Tanya – (On reader engagement) “Really think about your reader. What are their real needs, real desires? What can you offer to them that they can’t find other places?”
Tanya – (On platforms) “Starting a blog on a free platform such as Blogger or WordPress.com is one of the biggest mistakes. Blogger has quite a few bugs which have taken down blogs for days.”
Marc – “Take better photos. A dish may taste fantastic, but since we can’t smell, touch or taste the food over the Internet, being able to see how good a dish makes the difference between someone reading all about it and moving on to the next blog.”
7. Use your time wisely, and focus on specific tasks in order to stay productive.
Tanya – “I try to stick to trying one thing at a time. To give that one idea some time to show whether it’s worth continuing or not. Ultimately, though, if something isn’t accomplishing what I want it to – it has to go.”
Heather S-G. – “I’ll admit that I have lists galore on my computer, on my bulletin board, jotted on post-its on book covers, and in notebooks. And I’m almost embarrassed to admit that I have two calendars in the room. One for blog/cooking info and one for family info.”
8. Improve your writing. It is clearly one of the most important aspects of your blog.
Dianne – [Bloggers can improve their blog through] “Their writing. I devote a half day, in my one-day workshops, on writing craftsmanship. It’s very satisfying to show people how to improve their writing right away. It’s the ability to evoke emotion from readers, as a result of being passionate about your subject.”
9. Content is king right? To keep it fresh, stay on top of the trends and try things you haven’t tried before.
Tim – “We look at what currently excites us—ingredients, dishes, techniques, trends—and ask ourselves: would this make a good story?”
Marc – “I just do what I usually do and cook food that inspires me. Some weeks I can bang out a handful of posts, other weeks I’m doing non-food related stuff to recharge my batteries.”
10. Having a niche is important. General blogs will get lost in the crowd.
Tanya – “I always recommend to my students that they sit down and write several posts for each area they are interested in. Which area do they still have a passion for after writing 10 posts for it? I also tell them to think of something they love so much that if they blogged about it for years and never made a dime – would they still be happy and find fulfillment in their blogging?”
Dianne – “General blogs were fine a few years ago, but these days I think people will do better if they have a niche. The issue is finding a subject that sustains you over a long period.”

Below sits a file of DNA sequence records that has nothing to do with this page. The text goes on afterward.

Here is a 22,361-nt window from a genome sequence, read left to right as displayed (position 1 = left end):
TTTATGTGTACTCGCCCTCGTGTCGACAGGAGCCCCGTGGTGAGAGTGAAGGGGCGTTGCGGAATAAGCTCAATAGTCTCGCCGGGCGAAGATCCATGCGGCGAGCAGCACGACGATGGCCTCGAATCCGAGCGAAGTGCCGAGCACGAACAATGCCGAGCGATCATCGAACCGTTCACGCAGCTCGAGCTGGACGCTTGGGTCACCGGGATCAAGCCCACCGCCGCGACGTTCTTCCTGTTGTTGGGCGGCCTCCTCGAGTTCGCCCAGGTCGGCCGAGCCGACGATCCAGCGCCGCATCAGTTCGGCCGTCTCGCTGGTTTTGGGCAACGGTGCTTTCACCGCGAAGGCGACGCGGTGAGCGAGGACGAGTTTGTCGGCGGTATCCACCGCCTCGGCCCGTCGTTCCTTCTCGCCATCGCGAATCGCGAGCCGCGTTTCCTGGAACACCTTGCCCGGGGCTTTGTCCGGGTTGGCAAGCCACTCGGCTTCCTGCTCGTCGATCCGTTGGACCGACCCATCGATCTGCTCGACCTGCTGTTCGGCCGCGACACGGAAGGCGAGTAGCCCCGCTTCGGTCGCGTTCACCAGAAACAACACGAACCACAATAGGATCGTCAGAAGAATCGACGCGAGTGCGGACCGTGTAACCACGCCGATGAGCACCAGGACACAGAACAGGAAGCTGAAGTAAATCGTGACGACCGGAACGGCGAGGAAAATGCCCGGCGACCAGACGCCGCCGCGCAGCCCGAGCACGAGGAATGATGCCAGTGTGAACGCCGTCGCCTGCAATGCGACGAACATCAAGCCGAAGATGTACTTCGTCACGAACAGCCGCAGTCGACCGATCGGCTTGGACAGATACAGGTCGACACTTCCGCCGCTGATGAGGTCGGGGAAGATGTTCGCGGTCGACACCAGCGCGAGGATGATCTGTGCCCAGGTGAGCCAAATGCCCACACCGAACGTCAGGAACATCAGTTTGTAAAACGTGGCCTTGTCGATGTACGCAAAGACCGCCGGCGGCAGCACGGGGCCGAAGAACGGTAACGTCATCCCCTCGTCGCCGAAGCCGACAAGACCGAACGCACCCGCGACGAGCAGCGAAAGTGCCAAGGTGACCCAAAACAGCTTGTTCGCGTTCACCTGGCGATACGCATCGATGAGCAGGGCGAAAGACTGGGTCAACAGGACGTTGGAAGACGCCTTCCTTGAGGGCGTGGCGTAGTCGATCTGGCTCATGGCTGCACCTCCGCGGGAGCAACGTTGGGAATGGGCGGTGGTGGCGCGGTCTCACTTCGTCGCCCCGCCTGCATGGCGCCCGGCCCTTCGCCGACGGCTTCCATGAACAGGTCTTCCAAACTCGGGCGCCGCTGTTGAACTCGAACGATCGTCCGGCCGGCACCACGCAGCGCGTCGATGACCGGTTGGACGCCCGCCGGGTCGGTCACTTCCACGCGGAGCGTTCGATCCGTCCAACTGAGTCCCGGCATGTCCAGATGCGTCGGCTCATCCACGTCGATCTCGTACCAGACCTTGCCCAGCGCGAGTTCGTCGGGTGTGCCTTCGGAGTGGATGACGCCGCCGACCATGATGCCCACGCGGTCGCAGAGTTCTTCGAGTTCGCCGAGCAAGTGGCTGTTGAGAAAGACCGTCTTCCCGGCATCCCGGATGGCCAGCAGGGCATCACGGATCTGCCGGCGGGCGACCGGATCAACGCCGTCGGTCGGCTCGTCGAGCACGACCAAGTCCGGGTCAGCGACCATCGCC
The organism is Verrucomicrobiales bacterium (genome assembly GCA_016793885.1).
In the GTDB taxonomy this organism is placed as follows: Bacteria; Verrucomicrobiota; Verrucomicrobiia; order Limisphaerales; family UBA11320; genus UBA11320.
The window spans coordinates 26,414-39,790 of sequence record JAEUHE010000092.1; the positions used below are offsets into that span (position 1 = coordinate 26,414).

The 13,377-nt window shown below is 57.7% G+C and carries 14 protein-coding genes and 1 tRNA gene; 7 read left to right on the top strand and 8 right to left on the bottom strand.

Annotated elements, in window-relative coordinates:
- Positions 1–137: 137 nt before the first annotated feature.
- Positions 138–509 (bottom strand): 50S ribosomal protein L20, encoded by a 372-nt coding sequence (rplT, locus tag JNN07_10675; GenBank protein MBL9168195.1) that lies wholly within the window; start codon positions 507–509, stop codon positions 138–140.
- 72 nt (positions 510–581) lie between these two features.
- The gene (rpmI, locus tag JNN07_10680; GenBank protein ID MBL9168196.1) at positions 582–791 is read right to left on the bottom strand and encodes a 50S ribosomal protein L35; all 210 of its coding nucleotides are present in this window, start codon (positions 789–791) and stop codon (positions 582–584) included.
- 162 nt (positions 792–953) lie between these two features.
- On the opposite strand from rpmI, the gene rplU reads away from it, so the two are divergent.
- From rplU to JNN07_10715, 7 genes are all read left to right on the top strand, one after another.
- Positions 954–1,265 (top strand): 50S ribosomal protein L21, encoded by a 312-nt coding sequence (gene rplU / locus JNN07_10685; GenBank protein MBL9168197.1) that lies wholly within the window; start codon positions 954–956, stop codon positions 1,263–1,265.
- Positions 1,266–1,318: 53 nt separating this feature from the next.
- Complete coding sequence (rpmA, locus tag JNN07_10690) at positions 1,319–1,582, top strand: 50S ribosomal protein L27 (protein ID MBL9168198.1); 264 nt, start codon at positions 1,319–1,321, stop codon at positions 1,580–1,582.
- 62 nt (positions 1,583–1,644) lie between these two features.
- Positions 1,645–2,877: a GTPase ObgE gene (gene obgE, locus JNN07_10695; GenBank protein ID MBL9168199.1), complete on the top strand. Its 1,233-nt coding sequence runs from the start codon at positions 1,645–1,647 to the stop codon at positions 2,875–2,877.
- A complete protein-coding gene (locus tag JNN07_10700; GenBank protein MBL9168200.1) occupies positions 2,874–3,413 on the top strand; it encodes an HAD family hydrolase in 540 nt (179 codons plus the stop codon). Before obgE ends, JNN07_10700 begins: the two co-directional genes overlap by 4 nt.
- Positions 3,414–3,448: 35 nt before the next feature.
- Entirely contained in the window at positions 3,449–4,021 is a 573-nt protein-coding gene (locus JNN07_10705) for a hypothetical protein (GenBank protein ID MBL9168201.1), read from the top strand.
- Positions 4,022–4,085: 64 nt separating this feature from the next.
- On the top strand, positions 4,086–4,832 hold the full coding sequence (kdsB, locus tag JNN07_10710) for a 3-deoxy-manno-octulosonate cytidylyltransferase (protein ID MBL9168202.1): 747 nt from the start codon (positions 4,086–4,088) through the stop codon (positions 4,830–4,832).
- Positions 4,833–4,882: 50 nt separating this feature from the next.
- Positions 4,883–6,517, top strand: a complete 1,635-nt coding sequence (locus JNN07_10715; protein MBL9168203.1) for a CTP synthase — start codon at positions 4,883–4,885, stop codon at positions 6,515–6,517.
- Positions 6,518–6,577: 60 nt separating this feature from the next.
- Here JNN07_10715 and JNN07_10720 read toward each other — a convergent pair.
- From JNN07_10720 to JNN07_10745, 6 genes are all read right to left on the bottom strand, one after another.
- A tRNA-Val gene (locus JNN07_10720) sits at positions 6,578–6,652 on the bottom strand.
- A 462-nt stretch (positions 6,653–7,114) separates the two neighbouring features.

11. If you plan on pitching to a publication, do your research.
Tim – “Study issues from the last six months and get a feel for the parameters of each column, and what type of features we normally run. Don’t pitch us something we’ve already done recently, or something not suited for Cooking Light.”
Dianne – “Prepare a pitch based on a story the publication would publish, not just a subject that interests you. Try to tie it to an upcoming season or event, so they have to publish it quickly.”
12. Writing a cookbook is a long, thought out process. Most take an average of 1 year.
Dianne – (On self-publishing) “If you have huge blog readership or you do a tremendous amount of speaking, you have ways to sell your book online or at events. Otherwise, you need a traditional publisher. The biggest publishers require an agent. Smaller publishers don’t.”
Christy – “There’s never enough [time], because a cookbook is much more than the writing. Developing and testing recipes is a time-consuming process – all of which must be done before the recipes can become part of the manuscript.”
Christy – (On self-publishing) “I went the traditional publishing route because publishing was a big unknown for me and I needed someone who knew a lot more about it than I did! And, self-publishing a cookbook can be an expensive out-of-pocket venture. On the other hand, with print-on-demand and e-books, aspiring cookbook authors have way more options than I did when my first book was published in 2004.”
John – “You need a really strong concept that is easy to understand, unique recipes and an editor who is amazing. For me content is king; clearly laid out, functionally and beautifully. I like books that inspire me and are easy to use. It’s a slow process, about 1-1.5 years, to get everything right and on shelf.”
Kelsey – (On writing) “I would separate my blog recipes from my book recipes by doing book recipes earlier in the week and blog recipes later in the week. It took me about 8 months to write the book. After that I spent a few more months editing and working with my editor on layout and photographer.”
Thirteen. Recipes to try
Tim – “Steven Raichlen’s Fantastic Bourbon Smoked Chicken.”
Kelsey – “I would recommend a Rhubarb Yogurt Cake.”
John – ”Dark chocolate cinnamon and clove brownies - these are quite simply the most rocking brownies on the plant, and trust me I have eaten many!”
Heather S-G. – ”Roasted Spiced Applesauce …. and Pozole Rojo inspired by The School of Essential Ingredients.”
Check out their current & future projects:
Aida – Her new book, Keys to the Kitchen: The Essential Reference for Becoming a More Accomplished, Adventurous Cook (October 24)
Tanya – New blog for mom-preneurs, OccupationWAHM.com
Christy – Third cookbook, Celebrating Home, A Handbook for Gracious Living (September 1)
John – Mighty Spice Cooking Show on The Hungry Network